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Tips for Road Trips with Young Children
We recently took our toddler on a road trip. It’s the first time we’ve done so since she was an infant (and sleeping most of the day). My husband and I wanted our trip to be enjoyable for the whole family, so we did our best to make it a toddler friendly excursion. Here are some of the things we kept in mind to help us achieve this goal.
1. Schedule around sleep time - The best behaved kids on a road trip are sleeping kids. If at all possible, try to plan the biggest chunk of your trip around your child’s sleeping schedule. This may mean some nighttime driving is necessary.
2. Frequent stops with long breaks - We had the luxury of time for this most recent road trip. That meant we could stop every couple of hours for lengthy periods of time. A couple times the stop was just at a rest stop with a large grassy area where our daughter could run around chasing the little dogs that were also stretching their legs. We also stopped for our meals or even just a coffee break. Once we even got lucky and found a nearby park where my daughter could burn off more of her pent up energy. Of course, if you don’t have the luxury of time on your trip, stay focused on the other tips.
3. Snacks - I don’t usually let my daughter eat in the car (mostly for the fear of her choking), but traveling comes with a different set of rules. To ease my anxiety about choking hazards, I only included two kinds of snacks for my daughter. She loves the fruit and veggie purees that come in a pouch (and they’re perfect for traveling), so she was happy to have frequent access to those as well as the little yogurt melts that practically dissolve on the tongue. Of course, older children will be able to handle more substantial snacks. My advice with travel snacks is to stick with favorites and save them for just before a meltdown.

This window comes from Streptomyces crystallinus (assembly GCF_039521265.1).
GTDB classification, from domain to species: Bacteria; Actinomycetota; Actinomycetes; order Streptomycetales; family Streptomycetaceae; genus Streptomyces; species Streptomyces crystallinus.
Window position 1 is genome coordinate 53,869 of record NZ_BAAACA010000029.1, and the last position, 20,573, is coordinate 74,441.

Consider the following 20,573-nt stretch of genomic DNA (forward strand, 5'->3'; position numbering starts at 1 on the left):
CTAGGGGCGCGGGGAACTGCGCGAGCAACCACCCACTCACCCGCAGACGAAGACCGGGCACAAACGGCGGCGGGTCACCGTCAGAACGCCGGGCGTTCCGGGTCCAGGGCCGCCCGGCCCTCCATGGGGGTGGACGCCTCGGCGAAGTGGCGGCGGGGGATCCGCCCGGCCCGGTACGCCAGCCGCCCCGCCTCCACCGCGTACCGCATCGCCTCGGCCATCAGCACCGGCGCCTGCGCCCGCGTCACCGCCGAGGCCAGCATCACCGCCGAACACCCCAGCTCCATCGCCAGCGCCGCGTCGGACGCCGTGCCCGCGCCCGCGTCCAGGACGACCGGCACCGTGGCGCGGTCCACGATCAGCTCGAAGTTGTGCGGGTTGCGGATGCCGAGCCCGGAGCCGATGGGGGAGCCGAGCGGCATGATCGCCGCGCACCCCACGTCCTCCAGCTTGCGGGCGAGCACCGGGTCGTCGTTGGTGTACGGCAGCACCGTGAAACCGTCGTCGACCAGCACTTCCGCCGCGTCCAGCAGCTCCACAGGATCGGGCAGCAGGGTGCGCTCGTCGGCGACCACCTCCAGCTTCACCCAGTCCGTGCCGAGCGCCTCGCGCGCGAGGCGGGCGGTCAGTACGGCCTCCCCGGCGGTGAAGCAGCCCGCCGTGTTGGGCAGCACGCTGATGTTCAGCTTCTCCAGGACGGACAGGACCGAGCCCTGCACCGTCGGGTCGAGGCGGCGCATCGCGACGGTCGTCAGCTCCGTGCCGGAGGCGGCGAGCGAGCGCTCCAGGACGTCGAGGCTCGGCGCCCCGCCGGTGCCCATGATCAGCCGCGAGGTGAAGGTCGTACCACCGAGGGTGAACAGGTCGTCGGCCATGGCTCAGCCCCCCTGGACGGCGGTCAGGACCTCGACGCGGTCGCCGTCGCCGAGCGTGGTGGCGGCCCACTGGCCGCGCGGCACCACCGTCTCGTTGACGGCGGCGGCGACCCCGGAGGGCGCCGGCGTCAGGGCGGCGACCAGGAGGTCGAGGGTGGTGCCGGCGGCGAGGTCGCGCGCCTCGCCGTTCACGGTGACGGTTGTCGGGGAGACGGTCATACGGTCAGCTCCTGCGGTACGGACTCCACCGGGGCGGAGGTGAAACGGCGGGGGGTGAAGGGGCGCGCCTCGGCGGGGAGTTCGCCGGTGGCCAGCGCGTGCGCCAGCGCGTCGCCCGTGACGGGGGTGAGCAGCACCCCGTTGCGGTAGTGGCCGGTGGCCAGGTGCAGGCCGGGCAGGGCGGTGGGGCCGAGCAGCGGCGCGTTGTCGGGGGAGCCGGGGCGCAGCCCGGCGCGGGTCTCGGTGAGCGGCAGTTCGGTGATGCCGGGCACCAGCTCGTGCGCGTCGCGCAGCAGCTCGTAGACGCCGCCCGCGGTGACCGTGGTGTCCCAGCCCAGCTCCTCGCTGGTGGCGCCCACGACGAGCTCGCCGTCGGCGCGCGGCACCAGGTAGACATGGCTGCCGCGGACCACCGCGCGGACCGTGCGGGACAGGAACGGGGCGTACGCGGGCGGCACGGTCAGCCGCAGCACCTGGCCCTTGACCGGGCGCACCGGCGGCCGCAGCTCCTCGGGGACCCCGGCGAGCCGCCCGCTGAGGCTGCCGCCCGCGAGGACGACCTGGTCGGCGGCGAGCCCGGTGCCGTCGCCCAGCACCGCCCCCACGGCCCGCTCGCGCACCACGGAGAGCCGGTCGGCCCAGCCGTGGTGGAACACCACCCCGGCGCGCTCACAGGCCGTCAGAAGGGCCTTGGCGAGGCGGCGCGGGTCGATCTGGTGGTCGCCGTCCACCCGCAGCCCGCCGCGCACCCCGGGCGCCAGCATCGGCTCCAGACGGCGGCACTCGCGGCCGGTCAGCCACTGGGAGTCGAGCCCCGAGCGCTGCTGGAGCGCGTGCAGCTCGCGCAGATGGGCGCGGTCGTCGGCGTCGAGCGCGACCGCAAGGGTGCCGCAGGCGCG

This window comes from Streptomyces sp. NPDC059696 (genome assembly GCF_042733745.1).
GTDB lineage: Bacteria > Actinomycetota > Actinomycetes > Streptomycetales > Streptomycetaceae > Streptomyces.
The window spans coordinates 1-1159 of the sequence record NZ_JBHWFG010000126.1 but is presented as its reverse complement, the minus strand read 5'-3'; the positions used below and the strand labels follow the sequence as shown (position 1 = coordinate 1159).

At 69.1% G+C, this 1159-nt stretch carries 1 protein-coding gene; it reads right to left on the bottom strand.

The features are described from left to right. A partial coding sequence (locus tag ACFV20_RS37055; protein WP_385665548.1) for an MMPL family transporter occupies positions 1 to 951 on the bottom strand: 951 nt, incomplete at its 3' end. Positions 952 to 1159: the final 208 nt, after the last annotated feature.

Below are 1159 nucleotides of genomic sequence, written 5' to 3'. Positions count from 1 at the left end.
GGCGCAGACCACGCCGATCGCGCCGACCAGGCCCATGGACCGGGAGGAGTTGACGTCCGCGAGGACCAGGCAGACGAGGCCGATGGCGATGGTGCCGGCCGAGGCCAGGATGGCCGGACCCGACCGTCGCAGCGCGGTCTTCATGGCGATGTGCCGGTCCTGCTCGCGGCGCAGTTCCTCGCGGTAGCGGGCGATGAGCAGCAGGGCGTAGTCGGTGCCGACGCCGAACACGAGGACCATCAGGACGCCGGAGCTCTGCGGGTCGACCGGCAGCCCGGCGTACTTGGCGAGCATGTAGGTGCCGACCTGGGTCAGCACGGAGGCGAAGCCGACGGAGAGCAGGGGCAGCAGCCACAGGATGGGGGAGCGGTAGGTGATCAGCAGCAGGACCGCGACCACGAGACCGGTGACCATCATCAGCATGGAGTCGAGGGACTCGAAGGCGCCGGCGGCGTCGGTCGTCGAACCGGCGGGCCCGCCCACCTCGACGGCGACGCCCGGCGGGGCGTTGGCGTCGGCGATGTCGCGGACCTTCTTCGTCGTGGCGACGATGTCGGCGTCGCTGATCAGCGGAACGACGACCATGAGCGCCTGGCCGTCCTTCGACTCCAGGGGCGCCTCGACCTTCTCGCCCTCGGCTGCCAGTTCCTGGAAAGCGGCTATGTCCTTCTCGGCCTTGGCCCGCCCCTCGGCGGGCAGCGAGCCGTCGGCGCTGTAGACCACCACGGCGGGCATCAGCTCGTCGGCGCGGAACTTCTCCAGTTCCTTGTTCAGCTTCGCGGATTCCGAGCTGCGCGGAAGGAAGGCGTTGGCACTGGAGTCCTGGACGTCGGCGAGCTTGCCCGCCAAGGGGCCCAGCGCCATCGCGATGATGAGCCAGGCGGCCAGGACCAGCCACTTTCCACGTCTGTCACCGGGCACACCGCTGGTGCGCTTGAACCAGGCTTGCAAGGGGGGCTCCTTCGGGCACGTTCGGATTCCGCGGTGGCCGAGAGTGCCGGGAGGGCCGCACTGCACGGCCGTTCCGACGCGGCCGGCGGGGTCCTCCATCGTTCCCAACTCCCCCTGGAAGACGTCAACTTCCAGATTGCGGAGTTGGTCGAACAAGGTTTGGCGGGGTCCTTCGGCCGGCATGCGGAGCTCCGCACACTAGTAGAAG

4.Variety of entertainment options - Constant distraction is the name of the game here. If your vehicle comes equipped with a t.v./dvd player, then that may be your go-to form of entertainment. If your trip requires a substantial length of car time, you should also supply other means of entertainment. A combination of electronic devices, sing-a-longs, “I Spy” games, and hands-on activities should help keep your child(ren) happily busy for the majority (if not all) of your trip. For any of the above, try to use versions your child hasn’t used recently. The novelty of new and old favorites makes them more enticing to the kiddos.
We applied all of the above tips and had a very pleasant trip. I sincerely hope you do too.
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